…Naira stable at N385
By Amechi Ogbonna
The Federal Government’s hope of building a robust foreign reserve brightened early yesterday as crude oil surged to $52 per barrel after Saudi Arabia and Russia, the world’s top two oil producers, agreed to extend output cuts for another nine months to March 2018 to help producing nations stabilise prices.
Saudi Energy Minister, Khalid al-Falih, and his Russian counterpart, Alexander Novak, said in a statement that they would “do whatever it takes” to reduce the inventory overhang.
“There has been a marked reduction to the inventories, but we’re not where we want to be in reaching the five-year average. We’ve come to the conclusion that the agreement needs to be extended,” Falih told a news conference in Beijing alongside Novak.
The Organisation of the Petroleum Exporting Countries (OPEC) meets in Vienna on May 25 to consider whether to extend output cuts agreed in December 2016 between OPEC and 11 non-member countries, including Russia.
Benchmark Brent oil prices rose above $52.23 per barrel as the market had previously expected the cuts to be extended by as little as six months.
With a nine-month extension now, the minimum expectation for the OPEC meeting, the group has a lot of work to do to persuade its members and some non-OPEC producers to back the move.
OPEC member, Iraq, whose production is growing fast, has said it would support renewing the deal only for six months.
Non-OPEC member, Kazakhstan, said on Monday it would struggle to join any new deal on the old terms, as its own output was set to jump.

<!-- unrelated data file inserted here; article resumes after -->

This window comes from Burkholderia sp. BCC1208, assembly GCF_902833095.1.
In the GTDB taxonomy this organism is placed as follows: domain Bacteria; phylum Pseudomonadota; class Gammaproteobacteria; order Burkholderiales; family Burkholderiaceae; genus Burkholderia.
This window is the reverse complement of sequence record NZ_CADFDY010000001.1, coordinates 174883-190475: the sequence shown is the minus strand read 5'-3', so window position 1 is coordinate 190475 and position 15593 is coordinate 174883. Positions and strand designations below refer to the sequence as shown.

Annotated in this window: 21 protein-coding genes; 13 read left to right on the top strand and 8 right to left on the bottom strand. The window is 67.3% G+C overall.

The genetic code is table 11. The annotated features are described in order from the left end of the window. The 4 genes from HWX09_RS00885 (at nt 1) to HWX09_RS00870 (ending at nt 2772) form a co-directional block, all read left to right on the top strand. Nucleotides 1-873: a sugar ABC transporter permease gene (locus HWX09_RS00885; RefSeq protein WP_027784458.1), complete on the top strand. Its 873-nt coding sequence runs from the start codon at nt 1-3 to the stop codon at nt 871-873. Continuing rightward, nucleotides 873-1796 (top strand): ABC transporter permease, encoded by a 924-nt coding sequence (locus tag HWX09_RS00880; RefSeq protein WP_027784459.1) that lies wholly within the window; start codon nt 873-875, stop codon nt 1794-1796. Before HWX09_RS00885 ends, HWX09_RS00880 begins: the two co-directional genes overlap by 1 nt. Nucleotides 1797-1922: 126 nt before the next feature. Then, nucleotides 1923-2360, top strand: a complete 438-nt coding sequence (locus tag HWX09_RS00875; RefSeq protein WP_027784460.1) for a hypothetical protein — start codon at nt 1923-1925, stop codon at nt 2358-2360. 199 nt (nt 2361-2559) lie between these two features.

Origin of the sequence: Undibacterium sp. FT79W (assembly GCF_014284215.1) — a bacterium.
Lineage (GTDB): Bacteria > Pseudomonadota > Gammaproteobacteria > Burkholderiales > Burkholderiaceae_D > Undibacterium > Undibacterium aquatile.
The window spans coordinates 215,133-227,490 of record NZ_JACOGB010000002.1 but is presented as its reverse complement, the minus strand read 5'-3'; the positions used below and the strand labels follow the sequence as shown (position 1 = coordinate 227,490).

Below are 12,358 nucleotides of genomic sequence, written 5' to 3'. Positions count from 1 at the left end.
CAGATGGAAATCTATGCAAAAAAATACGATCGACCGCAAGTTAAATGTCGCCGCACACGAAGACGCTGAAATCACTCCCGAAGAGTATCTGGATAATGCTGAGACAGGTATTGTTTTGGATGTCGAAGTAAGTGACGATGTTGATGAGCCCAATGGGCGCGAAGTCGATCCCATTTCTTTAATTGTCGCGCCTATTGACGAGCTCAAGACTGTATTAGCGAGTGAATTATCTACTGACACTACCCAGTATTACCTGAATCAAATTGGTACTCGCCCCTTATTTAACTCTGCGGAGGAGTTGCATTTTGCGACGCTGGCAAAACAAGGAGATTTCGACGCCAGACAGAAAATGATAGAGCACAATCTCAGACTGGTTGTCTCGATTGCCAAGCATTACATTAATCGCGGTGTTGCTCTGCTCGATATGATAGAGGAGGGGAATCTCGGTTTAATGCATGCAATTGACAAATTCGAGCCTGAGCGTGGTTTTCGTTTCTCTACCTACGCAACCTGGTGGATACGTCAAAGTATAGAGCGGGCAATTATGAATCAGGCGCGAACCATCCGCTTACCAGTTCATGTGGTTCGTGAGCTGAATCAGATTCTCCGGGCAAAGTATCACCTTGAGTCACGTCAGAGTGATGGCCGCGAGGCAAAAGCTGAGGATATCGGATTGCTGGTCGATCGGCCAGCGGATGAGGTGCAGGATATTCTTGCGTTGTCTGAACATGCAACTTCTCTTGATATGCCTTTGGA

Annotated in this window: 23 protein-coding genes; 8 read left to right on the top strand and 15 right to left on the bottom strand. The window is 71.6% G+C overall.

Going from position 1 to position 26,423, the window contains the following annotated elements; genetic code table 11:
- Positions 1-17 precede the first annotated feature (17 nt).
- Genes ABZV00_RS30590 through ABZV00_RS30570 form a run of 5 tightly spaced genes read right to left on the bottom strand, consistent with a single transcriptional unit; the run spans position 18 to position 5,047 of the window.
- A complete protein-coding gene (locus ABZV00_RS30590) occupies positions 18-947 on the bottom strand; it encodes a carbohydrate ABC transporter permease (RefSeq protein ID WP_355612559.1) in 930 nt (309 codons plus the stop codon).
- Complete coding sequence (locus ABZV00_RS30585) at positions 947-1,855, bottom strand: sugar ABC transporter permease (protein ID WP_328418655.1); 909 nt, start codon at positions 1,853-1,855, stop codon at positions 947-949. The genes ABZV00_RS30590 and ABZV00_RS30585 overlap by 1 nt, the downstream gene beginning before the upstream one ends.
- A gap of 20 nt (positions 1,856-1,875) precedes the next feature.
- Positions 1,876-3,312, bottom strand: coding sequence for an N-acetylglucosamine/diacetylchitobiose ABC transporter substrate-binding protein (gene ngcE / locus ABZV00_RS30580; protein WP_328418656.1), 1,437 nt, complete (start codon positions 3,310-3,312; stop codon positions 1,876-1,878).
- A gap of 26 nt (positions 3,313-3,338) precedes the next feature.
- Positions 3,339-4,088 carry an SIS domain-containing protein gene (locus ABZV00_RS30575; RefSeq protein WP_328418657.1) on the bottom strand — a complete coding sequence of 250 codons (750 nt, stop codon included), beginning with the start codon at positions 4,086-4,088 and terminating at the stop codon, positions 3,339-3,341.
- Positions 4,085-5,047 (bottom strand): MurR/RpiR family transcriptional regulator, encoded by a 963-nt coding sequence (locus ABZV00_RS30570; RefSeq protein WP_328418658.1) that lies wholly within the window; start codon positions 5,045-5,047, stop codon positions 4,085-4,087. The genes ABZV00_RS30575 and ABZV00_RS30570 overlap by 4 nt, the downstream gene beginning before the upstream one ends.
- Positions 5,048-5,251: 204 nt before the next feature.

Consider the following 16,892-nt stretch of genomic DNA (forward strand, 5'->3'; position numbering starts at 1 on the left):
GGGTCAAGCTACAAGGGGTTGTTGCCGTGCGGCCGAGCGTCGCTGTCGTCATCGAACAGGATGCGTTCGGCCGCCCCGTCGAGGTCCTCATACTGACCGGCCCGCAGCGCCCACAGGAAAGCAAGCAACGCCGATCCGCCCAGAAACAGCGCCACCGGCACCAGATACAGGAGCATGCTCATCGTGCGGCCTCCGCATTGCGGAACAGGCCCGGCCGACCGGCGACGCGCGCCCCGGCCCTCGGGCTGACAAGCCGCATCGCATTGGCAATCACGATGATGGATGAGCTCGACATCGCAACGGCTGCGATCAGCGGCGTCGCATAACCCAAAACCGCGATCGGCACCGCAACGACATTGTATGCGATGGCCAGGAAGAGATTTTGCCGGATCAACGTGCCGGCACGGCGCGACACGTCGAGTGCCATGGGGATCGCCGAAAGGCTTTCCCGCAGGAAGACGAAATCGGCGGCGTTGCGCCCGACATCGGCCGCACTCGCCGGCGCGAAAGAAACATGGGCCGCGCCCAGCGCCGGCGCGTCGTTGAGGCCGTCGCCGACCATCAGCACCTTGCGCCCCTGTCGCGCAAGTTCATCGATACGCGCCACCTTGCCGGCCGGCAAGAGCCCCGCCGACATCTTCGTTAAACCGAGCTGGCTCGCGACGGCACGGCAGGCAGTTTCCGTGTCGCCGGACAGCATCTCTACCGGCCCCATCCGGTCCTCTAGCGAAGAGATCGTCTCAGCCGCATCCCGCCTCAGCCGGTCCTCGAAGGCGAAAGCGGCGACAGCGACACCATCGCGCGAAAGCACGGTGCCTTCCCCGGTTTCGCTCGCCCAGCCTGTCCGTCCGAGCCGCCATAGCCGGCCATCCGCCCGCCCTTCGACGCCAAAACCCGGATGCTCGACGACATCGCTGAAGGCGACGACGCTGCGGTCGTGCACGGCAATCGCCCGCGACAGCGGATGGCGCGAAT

Oman said it fully supports the idea of a nine-month extension as OPEC seeks to reduce global oil inventories to their five-year average.
Stockpiles are hovering near record highs, partly because of rising production in the United States, which is not part of the existing deal.
Meanwhile, the naira remained stable at the parallel market on Monday, despite a continuous fall in the country’s foreign exchange reserves. Foreign exchange reserves, which witnessed a boost in 2017 due to the rise in crude oil prices, has been on a free-fall for five consecutive days.
CBN figures available on Monday, the reserves stood at $30,911,121,646, falling from $30,988,403,724, only five days earlier.
Despite the fall, the naira has consistently traded around N386 to the greenback at the parallel market, while the British pound and euro also traded at N495 and N420 respectively.
Speaking on the activities ahead for the Nigerian naira, Jameel Ahmad, FXTM vice-president of market research, said the local currency will be affected by OPEC decisions and GDP numbers later this week.
“It’s going to be a busy period for the Nigerian naira, with the OPEC meeting just two weeks away and important economic releases scheduled for next week,” Ahmad said.
“The latest inflation data is scheduled for release on Tuesday, where participants will be hoping that inflation readings have now reached the ‘higher level’ after the cost of living has increased in recent times following the prolonged depression in the naira.
“The main event, however, will most probably be the GDP release scheduled for the end of the week.”